Isn’t It Obvious?
Part 1. Summary of the book
Paul White was running the Boca Raton branch of Hannah’s Shop, but the store’s profit kept dropped down. When his store’s warehouse suffered from a water leak, Paul asked his friend, Roger, who is also the warehouse manager in the area to help. They came to the plan that Paul will sent one combined list at the end of the day. Paul decided the amount to hold from each SKU is equal to twenty times the daily average sales. By the time, Paul’s wife, Caroline, failed to persuade her father to buy the Leon’s. Four weeks after the accident in the warehouse, the finance people ...view middle of the document...
The fact that it has such an impact on sales only supports this. But for the system to be truly efficient, it should be implemented for the whole region, not just in Boca. Paul then got the approval from the regional manager, Martin, to given all his own inventory to the general pile. Paul and Roger also came to the conclusion that when Paul ask for an SKU, and all Roger had were residuals, that means it’s a high runner and Roger should cross ship as much of it as he can. Meanwhile, Caroline cornered her supplier and asked him to deal with the mistakes they made. She also went to the trade fair to find new product and vendor. Three weeks later ,Paul got information from Bob that his store’s profitability was about three times that of an average store, and the inventories are about a quarter of what they were. It brings the store’s ROI to more than ten times what it was before. Which is more clearly when using the equivalent measurement— inventory turns. Paul separate SKU in green, yellow, red to reduce the SKU. To make all the work fit for the whole company, Roger learned from the GSP’s warehouse about mini-warehouse. Though they had hard time to persuade their colleagues, they started testing the process in an area. Caroline had a new deal with their supplier and it is a win-win situation. Finally, they planned to build a central warehouse so the potential problem that will caused by the cross-shipment will be avoid.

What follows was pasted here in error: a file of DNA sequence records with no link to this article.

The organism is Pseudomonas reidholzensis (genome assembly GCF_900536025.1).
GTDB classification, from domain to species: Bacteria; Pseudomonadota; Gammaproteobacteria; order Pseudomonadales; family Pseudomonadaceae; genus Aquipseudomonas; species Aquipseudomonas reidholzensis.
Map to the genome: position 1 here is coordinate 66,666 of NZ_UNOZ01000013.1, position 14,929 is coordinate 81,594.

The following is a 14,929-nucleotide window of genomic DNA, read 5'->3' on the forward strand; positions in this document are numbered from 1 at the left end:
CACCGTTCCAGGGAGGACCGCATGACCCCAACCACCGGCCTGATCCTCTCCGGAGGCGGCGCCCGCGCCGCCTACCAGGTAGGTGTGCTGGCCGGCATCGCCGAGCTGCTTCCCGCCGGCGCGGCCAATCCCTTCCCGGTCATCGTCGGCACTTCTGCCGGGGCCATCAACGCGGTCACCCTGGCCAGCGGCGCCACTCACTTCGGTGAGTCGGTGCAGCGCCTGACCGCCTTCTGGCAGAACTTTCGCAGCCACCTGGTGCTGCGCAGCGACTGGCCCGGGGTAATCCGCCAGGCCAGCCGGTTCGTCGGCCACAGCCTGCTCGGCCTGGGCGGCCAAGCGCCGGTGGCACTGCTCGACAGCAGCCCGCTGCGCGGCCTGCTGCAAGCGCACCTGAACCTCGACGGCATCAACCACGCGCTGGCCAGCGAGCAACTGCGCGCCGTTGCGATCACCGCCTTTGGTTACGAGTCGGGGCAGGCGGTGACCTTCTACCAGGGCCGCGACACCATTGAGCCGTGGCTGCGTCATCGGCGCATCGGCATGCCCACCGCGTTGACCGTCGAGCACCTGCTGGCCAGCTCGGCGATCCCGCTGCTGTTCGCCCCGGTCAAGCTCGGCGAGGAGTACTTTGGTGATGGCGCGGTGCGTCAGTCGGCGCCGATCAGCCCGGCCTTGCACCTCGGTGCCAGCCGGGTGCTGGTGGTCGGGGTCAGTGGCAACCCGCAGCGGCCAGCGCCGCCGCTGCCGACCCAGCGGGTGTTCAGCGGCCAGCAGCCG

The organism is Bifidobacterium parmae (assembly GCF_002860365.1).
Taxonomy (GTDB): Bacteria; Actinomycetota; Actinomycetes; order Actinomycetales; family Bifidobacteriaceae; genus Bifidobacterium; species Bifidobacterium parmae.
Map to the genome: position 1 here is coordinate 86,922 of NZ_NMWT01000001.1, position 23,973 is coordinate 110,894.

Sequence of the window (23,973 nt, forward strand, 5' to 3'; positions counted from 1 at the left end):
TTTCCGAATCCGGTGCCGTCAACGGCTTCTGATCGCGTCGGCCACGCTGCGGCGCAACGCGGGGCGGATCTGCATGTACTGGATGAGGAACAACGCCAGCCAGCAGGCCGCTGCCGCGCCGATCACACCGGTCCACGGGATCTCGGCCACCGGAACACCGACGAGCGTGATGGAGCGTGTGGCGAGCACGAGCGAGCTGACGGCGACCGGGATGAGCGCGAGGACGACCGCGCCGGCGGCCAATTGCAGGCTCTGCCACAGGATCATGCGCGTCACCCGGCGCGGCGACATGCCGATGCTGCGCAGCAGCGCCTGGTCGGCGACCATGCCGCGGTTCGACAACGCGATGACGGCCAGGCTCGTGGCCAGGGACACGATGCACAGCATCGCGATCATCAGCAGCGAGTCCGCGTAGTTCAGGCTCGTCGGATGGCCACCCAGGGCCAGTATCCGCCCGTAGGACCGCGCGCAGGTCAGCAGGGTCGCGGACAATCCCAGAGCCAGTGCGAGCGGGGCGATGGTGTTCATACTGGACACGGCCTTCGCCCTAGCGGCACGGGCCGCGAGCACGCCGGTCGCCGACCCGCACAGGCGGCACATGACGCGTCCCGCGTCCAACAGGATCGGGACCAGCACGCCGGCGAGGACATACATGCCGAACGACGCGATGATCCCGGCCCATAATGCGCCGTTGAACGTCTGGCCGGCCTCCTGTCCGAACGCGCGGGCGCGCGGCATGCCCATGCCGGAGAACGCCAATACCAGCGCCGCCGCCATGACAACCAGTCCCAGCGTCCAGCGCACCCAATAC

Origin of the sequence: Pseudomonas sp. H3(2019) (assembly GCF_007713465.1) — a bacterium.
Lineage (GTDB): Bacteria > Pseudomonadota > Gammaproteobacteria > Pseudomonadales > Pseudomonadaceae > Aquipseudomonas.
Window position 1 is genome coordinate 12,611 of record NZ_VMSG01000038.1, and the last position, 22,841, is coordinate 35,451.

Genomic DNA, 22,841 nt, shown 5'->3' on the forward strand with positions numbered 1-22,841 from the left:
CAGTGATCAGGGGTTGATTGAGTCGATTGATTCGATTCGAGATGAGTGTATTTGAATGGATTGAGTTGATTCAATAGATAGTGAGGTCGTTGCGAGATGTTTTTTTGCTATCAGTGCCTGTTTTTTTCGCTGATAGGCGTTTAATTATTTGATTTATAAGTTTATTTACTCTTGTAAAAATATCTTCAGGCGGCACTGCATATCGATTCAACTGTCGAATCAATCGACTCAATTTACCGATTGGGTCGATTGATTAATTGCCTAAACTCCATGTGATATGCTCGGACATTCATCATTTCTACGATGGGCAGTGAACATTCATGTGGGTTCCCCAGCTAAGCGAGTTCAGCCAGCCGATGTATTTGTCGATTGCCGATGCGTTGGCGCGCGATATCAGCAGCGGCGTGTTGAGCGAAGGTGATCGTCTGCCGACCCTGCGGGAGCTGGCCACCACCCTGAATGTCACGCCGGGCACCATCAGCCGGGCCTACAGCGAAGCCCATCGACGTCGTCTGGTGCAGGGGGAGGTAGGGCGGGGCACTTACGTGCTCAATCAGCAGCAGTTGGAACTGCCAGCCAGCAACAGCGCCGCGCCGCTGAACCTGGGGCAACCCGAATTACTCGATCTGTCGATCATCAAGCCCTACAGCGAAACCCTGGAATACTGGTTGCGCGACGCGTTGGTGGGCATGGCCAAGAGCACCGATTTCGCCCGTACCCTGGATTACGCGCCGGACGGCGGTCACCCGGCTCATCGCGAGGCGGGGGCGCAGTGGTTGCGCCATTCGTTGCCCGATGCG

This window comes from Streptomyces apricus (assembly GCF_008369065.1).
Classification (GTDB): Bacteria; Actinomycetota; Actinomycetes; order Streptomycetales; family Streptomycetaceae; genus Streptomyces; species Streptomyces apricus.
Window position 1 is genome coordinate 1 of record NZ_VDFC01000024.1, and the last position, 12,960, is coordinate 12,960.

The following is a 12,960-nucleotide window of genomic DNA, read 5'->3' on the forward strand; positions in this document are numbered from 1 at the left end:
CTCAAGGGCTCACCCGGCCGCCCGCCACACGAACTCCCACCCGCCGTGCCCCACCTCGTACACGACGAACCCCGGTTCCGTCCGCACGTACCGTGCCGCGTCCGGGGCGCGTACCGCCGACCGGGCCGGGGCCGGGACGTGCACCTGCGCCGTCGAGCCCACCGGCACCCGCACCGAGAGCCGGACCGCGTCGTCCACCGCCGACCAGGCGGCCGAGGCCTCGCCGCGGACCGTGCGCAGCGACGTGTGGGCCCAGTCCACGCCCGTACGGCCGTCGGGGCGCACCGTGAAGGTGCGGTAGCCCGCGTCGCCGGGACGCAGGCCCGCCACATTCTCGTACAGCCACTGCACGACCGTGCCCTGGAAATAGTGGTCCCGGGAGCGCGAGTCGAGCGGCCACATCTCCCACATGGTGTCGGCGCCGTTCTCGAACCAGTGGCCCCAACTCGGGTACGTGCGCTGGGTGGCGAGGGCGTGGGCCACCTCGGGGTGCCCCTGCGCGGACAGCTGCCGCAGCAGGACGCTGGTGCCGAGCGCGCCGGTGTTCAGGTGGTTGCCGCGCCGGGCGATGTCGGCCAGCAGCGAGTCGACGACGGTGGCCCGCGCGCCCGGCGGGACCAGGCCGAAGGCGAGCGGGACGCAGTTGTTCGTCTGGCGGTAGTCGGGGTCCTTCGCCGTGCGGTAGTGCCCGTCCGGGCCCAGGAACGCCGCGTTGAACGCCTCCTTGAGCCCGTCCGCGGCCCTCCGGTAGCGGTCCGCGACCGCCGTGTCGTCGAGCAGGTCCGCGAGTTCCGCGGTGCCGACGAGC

Part 2. Five quotations from the book
1. “When people do not accept a suggested change, they are not doing it because they are programmed to resist change.” “So, why do they resist? Why are you turning down my suggestion to buy Leon’s?” “People judge the proposed change. They judge the benefits and they are evaluating the risks involved. If they come to the conclusion that the change is good they accept it, if they come to the conclusion that the change is bad they resist it. And never forget that the perception of risk is the dominant factor in judging whether the change is good or bad. People resist your suggested changes not because they resist change but because on that particular suggestion their judgment is that it’s not beneficial enough or the risk is too high.” “Maybe.” Henry was firm, “No, not maybe, this is important. If you understand that fundamental truth, you’ll listen to their arguments and you have a chance to change their mind. If you stick to your belief that they are programmed to resist, you’ll be a very bad manager because your alternatives narrow down to giving up or to using force.”
2. Paul used the system to check how many of his store’s SKUs had appeared on the inventory shortage list during January. He then checked how these items sold during February. The income from these items came roughly to the increase in sales. Obviously, the fact that more of these items were available in the store accounted for the large increase in sales. He then checked the shortage list for February, and saw that his...